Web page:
Before it became a feminist news outlet, I enjoyed the Scary Mommy site. The volume and variety of content reminded me a bit of that song from A Funny Thing Happened on the Way to the Forum: “Something familiar, something peculiar, something for everyone…something appealing, something appalling.” Every now and then stories from the site pop up on my Facebook feed, including one titled “Gentle Parenting Isn’t Always Easy, But It Is Rewarding.” I finished reading it with my prejudice against “gentle parenting” intact.
Frankly, it isn’t necessarily the parenting methods described by self-proclaimed gentle parents that annoy me as much as the self-congratulatory title, which all too often accompanies a holier-than-thou attitude toward their own parenting and a blindness to the good in others’ styles. When looking at a gentle parenting article, I am always prepared to find heaps of scorn for parents who don’t follow this “scientific, evidence-based approach,” and who also deny that the tenets gentle parents espouse (empathy, respect, understanding, and boundaries) are in fact common to most good parents. What are parents who don’t adopt the “gentle” moniker? Rude? Harsh? Nothing good, you may be sure. We bark orders at our 2-year-olds and beat them mercilessly when they cry, creating cowering, emotionally-stunted messes who need lots of therapy to help them overcome their ungentle upbringing.
The current post begins by focusing on “the judgment that tells us we shouldn’t snuggle our babies to sleep. You know, out of fear that they will become “too attached” to their brand new mommy or daddy.” Strawman alert: people recommend that you put your child down sleepy but awake not because they don’t want your kid to be too “attached,” but because doing so allows your child to (eventually) soothe himself to sleep. Most people recognize that it’s hard to do this with newborns and describe this as a gradual, dare I say gentle, process.
“We’re told that nursing our baby on demand instead of sticking to a strict three-hour block-schedule is going to make our infant “spoiled” (as if that’s such a thing). If we wake up for the fifth time in one night and decide to rock our babe to sleep yet again, we are creating “bad habits.”” This author completely ignores the fact that feeding newborns on demand is widely promoted by the American Academy of Pediatrics and most parenting resources; the “Baby-Wise” approach of timed feeding hasn’t been popular for awhile, though it’s still there.
The author then states that if we were dealing with adults, no one would disapprove of cuddling and comforting them back to sleep. This paragraph is a veritable cornfield of straw men:
“When adults are upset and shedding a tear or two, sometimes the gentle touch or tight hug from a loved one is much needed.” (When adults cry, it’s usually because something terrible or sad has occurred. Babies cry regularly, and most of the time we snuggle them in response.) “On those nights when we are too restless to sleep, we enjoy and appreciate the closeness of our partner to keep us company.” If my husband is suffering from insomnia, he does not wake me up because he’d enjoy some company. True, we sleep together, but when I was living with my brother as an adult I never wandered into his room and woke him up to keep me company; nor did he do the same to me. “If we wake up aching and down for the count with a fever, it’s comforting when someone is by our side and eager to care for us until we are better.” I personally know zero parents of ANY parenting philosophy who don’t care for their sick kids at night. My husband and I have never said to our young kids, “Ah, sorry you threw up. Be a good kid and throw your dirty stuff in the laundry, huh? See you in the morning,” and I cannot imagine even the strictest of parents doing such a thing unless they’re actually negligent or abusive (which is different than having a different parenting style).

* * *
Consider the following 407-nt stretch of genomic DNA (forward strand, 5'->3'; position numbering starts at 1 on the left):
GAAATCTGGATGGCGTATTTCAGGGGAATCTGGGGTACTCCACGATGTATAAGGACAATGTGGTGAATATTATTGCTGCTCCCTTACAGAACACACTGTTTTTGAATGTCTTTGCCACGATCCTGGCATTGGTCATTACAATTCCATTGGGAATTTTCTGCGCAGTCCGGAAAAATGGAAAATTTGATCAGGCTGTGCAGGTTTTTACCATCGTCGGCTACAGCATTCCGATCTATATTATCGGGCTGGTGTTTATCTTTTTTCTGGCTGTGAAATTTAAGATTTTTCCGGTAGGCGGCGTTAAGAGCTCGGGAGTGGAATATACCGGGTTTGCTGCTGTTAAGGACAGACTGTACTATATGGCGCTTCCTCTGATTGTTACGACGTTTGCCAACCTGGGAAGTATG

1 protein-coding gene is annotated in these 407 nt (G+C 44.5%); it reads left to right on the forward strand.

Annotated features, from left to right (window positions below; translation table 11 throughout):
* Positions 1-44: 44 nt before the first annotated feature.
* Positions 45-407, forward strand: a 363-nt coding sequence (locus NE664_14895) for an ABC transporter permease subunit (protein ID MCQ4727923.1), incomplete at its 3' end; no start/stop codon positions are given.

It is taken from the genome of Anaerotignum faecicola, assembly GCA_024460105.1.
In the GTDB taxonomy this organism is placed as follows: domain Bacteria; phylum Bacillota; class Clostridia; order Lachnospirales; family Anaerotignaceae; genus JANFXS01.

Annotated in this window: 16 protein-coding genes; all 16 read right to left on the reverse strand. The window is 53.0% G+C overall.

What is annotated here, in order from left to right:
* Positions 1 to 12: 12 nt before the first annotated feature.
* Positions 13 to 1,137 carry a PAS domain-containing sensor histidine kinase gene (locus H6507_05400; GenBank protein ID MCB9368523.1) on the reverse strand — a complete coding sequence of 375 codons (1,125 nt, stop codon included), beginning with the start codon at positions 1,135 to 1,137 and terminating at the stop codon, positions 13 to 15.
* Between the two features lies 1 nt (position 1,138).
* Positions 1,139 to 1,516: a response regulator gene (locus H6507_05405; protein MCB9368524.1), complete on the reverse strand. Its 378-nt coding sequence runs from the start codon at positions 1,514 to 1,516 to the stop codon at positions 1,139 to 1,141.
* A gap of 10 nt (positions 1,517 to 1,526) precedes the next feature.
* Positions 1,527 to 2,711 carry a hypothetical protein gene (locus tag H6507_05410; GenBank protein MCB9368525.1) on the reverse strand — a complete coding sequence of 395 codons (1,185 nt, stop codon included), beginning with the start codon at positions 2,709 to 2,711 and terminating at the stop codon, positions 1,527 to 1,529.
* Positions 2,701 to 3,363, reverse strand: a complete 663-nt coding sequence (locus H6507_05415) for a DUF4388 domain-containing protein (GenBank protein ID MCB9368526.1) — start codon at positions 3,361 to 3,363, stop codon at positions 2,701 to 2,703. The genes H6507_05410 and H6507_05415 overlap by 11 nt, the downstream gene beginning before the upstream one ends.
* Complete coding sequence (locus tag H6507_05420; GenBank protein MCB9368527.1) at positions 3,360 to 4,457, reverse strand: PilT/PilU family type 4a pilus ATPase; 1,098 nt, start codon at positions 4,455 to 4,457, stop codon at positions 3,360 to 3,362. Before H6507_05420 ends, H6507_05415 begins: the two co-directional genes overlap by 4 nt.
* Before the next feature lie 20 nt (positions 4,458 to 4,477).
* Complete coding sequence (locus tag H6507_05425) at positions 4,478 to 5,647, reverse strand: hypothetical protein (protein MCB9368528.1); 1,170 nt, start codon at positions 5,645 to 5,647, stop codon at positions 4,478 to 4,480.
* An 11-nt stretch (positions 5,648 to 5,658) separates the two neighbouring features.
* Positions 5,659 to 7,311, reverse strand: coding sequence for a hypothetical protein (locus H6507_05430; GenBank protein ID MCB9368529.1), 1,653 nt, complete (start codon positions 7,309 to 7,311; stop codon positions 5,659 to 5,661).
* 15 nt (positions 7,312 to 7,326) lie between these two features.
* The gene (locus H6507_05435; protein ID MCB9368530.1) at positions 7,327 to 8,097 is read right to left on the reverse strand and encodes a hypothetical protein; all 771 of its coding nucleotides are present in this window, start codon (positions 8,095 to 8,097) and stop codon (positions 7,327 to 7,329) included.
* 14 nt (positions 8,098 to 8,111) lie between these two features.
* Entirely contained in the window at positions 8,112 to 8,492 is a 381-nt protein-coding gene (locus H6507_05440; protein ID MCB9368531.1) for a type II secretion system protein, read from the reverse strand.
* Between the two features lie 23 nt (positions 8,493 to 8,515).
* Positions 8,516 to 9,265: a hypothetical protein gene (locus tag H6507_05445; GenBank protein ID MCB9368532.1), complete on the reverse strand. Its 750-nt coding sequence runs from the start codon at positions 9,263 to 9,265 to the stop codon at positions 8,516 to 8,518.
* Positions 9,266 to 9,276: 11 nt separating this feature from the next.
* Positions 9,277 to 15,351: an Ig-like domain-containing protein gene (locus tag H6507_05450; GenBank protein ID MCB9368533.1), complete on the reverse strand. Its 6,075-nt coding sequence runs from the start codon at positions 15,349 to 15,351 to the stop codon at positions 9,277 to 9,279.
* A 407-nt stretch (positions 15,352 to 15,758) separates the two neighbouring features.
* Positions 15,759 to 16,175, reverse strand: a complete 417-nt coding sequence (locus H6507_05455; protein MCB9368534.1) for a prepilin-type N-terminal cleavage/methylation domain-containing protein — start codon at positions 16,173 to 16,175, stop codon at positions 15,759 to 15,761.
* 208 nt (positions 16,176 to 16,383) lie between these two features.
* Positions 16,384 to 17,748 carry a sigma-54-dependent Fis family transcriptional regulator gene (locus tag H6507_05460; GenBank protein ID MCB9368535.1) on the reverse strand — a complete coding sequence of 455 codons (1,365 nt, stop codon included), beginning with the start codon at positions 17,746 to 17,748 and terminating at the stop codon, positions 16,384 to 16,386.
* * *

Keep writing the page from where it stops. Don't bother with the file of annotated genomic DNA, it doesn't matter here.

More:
After telling us that babies communicate by crying, the author goes on “We hold them while they ride out the tummy troubles, squeeze them extra tight as they are cutting a big mean tooth, and we rock them to sleep ten times a night with droopy eyelids when it’s needed.” Yes, duh. We all do that. Here’s the big question: How often is “needed”?
The author provides an absolutely bonkers answer and establishes her mommy-martyr cred in the next few sentences: “Our children’s need for us knows no bounds (says the mother who was up every hour, on the hour with her five-year-old this week). We are never off the hook when it comes to the high demands placed on our shoulders as a little person’s parent, and it really is so short lived…there isn’t some magical number in age where our kids stop needing us, nor should they ever feel like they are “too big” for their parents to stop being intentional with the way they are cared for.” We have, then, the author’s real thesis, which is not “We should snuggle and care for our babies” (not controversial), but that in some ways at least we should never stop treating them as babies.